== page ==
I was listening to The News Quiz on BBC Radio 4, because I am just that cool, and one of the panellists was asked about Labour’s new policy on animal rights. ‘He’s [Corbyn] banned foie gras’ they chortled. ‘Maybe Corbyn’s spent too long in Islington! That’ll really win back the industrial heartlands!’ Of course, the show is meant to be funny, and that works as a gag, but as a piece of political analysis it is terrible.
During the election, one of the most important Tory policies in terms of voter salience was their stance on foxhunting. May’s promise to give all Tories a free vote on the repeal of the ban on foxhunting set the Tories firmly back in the national consciousness as the nasty party. The party that wants to kill a sweet, innocent fox. (That being said, I spent most of my first year being kept awake by two foxes that would meet under my window to copulate loudly, so I have less sympathy than most for them.) In Britain, that matters hugely, because we give more to animal charities than any other nation on earth. Our most well-funded disabilities charity is Guide Dogs for the Blind. Labour’s pro-animal rights ban does play to the industrial heartlands, because caring about animals is a British thing, not a class thing. Yes, the foie gras ban might have no impact on people living in the ‘Industrial Heartlands’, who may or may not eat foie gras, but it contributes to a general mood music coming out of Labour that reminds everyone that Labour are a nice party that does nice things. One of the things that the Corbyn project is getting better and better at doing is ensuring that they’re always playing to their strengths, pitting themselves against the Tories at pressure points where they are strong and May’s Conservatives are weak. (Hence, in my opinion, the radio silence from Labour viz. Brexit, because Labour seems determined to straddle the issue until their section of the electorate shifts one way or the other.) Furthermore, the Labour promise to allow tenants to have pets is the sort of thing that adds to the general theme of ‘Labour wants you to have nice things’, as well as adding to the general mood music that Labour is going to do something about housing – without actually having to do something about housing.
Contrast this with May’s bungled tuition fee reform. To begin, tuition fees are a more or less fine bit of policy. Our Universities are basically free at the point of use, and the issue for students in terms of actual accessibility is cost of living, not tuition fees – given that the fees are the best loan you’ll ever take out because the government will pay them if you can’t. I’d like to see more state investment in our amazing system mooted, so I do want to see some reform to our system, but gutting funding to universities via cuts to fees isn’t the way to do it. Worse than the idea that the issue of fees is the one to tackle is the way that the Tories intend to go about reform of the system, which basically involves telling institutions to make cutbacks on things like bursaries. In other words, working class kids will have less money to pay for things like rent and food, to allow middle class kids a gigantic bung.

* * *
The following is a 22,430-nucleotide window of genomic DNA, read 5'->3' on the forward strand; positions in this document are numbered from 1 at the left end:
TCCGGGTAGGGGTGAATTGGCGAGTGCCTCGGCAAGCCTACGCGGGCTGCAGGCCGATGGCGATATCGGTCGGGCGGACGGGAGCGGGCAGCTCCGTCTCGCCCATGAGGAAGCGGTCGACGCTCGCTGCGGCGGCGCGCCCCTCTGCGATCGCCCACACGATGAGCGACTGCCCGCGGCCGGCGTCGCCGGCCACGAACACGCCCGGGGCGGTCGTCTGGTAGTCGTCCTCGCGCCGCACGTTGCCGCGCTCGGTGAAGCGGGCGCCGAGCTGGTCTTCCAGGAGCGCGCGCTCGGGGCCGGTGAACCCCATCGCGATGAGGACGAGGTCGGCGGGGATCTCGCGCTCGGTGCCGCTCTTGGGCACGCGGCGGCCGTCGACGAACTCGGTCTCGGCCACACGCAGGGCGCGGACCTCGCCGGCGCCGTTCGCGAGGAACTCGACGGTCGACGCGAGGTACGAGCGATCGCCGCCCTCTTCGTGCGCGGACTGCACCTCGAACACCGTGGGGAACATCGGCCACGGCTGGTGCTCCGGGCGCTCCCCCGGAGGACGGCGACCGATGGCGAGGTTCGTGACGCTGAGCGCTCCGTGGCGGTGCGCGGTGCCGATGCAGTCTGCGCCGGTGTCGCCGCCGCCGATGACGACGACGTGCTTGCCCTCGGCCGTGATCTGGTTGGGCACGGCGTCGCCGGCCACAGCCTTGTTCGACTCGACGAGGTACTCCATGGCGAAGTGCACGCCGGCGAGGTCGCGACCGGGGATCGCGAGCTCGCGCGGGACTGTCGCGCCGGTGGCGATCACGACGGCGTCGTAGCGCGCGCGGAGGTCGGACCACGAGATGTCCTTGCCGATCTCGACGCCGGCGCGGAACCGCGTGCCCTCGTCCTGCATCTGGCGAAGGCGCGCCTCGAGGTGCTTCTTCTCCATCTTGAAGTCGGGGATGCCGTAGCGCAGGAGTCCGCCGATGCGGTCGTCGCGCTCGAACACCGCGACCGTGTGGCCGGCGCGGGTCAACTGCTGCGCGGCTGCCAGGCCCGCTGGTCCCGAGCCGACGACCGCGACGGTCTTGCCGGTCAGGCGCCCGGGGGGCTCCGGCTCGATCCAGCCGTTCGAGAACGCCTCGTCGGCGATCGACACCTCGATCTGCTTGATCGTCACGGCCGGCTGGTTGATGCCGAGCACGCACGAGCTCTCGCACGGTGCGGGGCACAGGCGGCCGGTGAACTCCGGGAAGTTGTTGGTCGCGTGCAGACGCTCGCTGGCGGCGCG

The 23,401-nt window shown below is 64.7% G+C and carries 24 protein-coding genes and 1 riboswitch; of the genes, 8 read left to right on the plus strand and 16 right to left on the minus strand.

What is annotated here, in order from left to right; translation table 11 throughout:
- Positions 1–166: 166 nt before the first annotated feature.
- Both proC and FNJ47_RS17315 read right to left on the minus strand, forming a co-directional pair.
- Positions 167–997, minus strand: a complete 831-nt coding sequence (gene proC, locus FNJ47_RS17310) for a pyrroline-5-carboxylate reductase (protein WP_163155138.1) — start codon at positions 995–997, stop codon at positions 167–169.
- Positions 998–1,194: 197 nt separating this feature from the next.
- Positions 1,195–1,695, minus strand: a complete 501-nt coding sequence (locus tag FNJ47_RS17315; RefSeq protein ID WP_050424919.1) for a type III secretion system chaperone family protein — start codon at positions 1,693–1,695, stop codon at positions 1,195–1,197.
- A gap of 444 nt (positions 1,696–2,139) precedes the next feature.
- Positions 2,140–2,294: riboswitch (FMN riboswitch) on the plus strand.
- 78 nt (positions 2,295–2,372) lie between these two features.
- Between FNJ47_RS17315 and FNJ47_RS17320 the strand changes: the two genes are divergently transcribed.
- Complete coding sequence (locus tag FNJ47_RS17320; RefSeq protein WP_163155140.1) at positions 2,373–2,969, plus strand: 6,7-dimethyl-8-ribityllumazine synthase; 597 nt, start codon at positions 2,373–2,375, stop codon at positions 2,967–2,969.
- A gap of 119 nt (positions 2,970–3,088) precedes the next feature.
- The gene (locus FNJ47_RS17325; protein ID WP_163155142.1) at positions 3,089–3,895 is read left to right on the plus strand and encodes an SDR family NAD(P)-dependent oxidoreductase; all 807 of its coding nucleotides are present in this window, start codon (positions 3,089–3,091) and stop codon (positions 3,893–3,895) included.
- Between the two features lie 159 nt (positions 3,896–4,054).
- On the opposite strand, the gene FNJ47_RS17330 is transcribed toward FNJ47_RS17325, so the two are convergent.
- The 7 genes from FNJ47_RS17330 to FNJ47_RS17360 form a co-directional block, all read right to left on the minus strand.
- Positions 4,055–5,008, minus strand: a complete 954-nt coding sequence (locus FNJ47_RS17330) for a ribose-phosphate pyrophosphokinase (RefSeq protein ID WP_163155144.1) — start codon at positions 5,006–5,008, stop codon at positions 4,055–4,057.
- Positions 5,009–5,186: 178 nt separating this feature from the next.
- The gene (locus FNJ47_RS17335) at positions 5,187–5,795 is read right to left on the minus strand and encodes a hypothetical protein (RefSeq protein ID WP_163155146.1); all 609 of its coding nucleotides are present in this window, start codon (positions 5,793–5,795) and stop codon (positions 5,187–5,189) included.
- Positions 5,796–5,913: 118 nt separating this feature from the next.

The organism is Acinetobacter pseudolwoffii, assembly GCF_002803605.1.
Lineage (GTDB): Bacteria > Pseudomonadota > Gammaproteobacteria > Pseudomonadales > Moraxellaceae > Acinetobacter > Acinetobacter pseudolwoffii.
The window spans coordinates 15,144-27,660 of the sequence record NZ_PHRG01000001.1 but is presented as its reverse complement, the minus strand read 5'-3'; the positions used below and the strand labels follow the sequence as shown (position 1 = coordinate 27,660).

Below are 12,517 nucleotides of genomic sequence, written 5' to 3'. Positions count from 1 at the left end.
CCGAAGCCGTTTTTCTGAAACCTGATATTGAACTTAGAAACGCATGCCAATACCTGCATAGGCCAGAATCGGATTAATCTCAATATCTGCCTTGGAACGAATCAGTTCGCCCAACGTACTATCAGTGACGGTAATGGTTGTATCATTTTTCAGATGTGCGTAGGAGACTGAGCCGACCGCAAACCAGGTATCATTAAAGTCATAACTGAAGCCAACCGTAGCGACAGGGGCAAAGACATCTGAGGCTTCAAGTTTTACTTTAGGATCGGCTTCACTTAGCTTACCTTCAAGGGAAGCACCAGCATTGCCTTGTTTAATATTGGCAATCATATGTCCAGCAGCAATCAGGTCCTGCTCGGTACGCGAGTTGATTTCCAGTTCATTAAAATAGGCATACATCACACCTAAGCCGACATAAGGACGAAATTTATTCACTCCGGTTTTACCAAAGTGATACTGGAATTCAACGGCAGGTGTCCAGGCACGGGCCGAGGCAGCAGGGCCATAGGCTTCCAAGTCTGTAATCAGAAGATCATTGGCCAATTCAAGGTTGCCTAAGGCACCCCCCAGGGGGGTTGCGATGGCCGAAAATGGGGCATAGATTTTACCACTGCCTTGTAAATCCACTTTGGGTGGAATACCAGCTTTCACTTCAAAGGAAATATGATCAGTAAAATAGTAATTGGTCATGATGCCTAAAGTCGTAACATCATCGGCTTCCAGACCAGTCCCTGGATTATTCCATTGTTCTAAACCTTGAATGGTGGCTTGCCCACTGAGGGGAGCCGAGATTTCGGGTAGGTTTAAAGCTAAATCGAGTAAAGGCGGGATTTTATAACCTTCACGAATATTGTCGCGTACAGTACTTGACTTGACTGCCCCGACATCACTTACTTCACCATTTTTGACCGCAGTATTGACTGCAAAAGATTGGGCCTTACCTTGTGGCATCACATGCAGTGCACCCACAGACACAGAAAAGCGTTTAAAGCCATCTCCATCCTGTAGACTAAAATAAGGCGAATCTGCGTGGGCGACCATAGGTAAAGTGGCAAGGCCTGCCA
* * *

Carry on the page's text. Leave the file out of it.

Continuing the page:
So from a policy perspective, May’s reform is a disaster, but it’s even worse from a strategy perspective. To begin, most analysis shows two things: firstly, Labour’s tuition fee pledge was not the electoral dynamite that CCHQ seem to insist that it was. It may have been a factor, but it certainly wasn’t a game changer. Secondly, the idea that there was a ‘youthquake’ seems to, more or less, be bunk. I think that not enough has been written on the idea that 18-24 year olds made it cool to like Corbyn, or normalised him in the zeitgeist with their memes and chants and declaring The Absolute Boy, but in terms of sheer vote numbers, the idea that there was a massive youthquake is nonsense.
Secondly you have the issue that even if it was the electoral dynamite that certain CCHQ figures seem to believe that it is, you’re still left with the fact that Labour’s offering to students was abolition of all tuition fees, with a (much debated) promise to at least review the current system of debt repayment for graduate with outstanding debts. I just don’t see how May’s promise of ‘slightly lower fees but less expensive than my party made them but more expensive than the other guys!’ is actually going to persuade anyone to vote for her party. The problem the Conservatives will find themselves running against is that because the current model is basically fine on the side of the consumer, those who are against fees are so for one of two reasons – either naked self interest (a minority) or a belief that free education is a right. Neither group is going to shift from Labour to the Tories on this issue, so I don’t see any reason why the Conservatives are committing to an ineffective, ill thought out policy on grounds they cannot possibly win on. I’ve been playing at lot of Sid Meir’s Civilisation 5 recently, and watching a flailing Tory party try and take Labour head-on with issues that are Labour bread and butter is like watching a desperate late-game embarked unit try to fight a nuclear submarine. The Conservatives can turn it around, but they’ll need to ensure that they start being more sensible, hitting Labour where the terrain favours them.